About Us

logo LION

Local Initiative for OSH Network 

Organization Profile


LION is a non-profit organization focused on increasing workplace health and safety awareness that is located in Bandung, West Java.



LION’s vision is that all Indonesians can work without fear of injury or illness from their jobs because workplace health and safety hazards are understood and recognized by all.


Mission Statement

The mission of LION is to identify unsafe working conditions and increase awareness of workers, unions, the public, and the government about occupational health and safety issues in Indonesia.



The Indonesian workforce is the fifth largest in the world with 116.5 million workers[1]. Unfortunately, many of them suffer from pain, injury and even death on the job. Workplace conditions are often dangerous and safety regulations are not implemented. Informal workers are often ignorant of workplace hazards and have no safety training or protective equipment.

According to 2010 statistics from the Indonesian Manpower Ministry, 98,700 workers were injured and 1,965 employees died at work. These figures are low because informal or contract workers are excluded from the count. Since they don’t belong to the Indonesian social security program Jamsostek, the government is unable to track their injuries. In contrast, the International Labor Organization (ILO) estimates that each year, 12,921,000 workers are injured, 16,900 workers die from accidents and 12,877 die from dangerous substance exposures[2].

Indonesia already has passed occupational health and safety legislation with Act 1 of 1970 Keselamatan dan Kesehatan Kerja (K3) and associated regulations, but many companies fail to comply fully. In 2011, the Indonesian Minister of Manpower Muhaimin Iskandar stated that his department issued 3,848 violations of K3 regulations, 7,468 verbal warnings and 1,472 strong warning letters[3]. Again this is likely an underestimate of actual non-compliance due to inability of inspectors to see all work sites. LION was born out of a need. When it was initiated, nomechanism existed toinform workers and their unions about workplace hazards. This became apparent during workshops in 2009 conducted by the Institute for Labor Information Sedane (Lembaga Informasi Perburuhan Sedane/LIPS) and Asia Monitoring Resource Center (AMRC).They invited union representatives, workers and victims to share their experiences at workshops in several cities.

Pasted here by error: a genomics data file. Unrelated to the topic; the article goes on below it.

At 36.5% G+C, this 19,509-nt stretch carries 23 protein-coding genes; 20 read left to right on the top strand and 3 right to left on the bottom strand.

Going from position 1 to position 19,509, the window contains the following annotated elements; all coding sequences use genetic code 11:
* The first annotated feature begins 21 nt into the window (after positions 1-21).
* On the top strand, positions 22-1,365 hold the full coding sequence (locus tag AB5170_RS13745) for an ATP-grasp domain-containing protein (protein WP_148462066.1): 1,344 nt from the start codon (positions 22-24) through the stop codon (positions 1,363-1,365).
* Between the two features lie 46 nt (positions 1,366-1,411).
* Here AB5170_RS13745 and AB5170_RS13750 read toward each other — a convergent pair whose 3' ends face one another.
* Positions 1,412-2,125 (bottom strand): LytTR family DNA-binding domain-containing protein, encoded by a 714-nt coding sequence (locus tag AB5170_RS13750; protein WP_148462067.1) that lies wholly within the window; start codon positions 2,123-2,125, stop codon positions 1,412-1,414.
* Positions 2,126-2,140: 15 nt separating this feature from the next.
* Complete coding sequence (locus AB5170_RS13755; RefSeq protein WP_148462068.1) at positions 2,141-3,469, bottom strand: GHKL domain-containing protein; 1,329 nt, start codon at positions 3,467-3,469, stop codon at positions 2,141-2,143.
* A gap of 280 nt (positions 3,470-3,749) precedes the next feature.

The stories they shared were terrible. They heard stories of factory laborers in hot, dusty, and unventilated rooms that worked with no respirators or other protective equipment. Production workers said they were using solvents, asbestos, and mercury without even realizing the materials were hazardous: their employer did not tell them. A worker reported getting sick from chemical exposures, but he could not get treatment. And last, a textile worker with a permanently injured hand could not get care or compensation because her employer did not register her with the government social security program, Jamsostek.

So many workers did not understand that workplace conditions were making them sick and causing injuries. The workshop organizers realized a need for a new organization that supports workers and labor unions in their quest for occupational health and safety rights. After the workshops, representatives from the National Worker’s Union (SPN), Asia Monitoring Resource Center (AMRC), the Legal Aid Foundation of Bandung and the Institute for Labor Information Sedane (LIPS) met on several occasions and agreed to initiate an organization that supports workers and labor unions by providing information, training, and advocacy on occupational health and safety.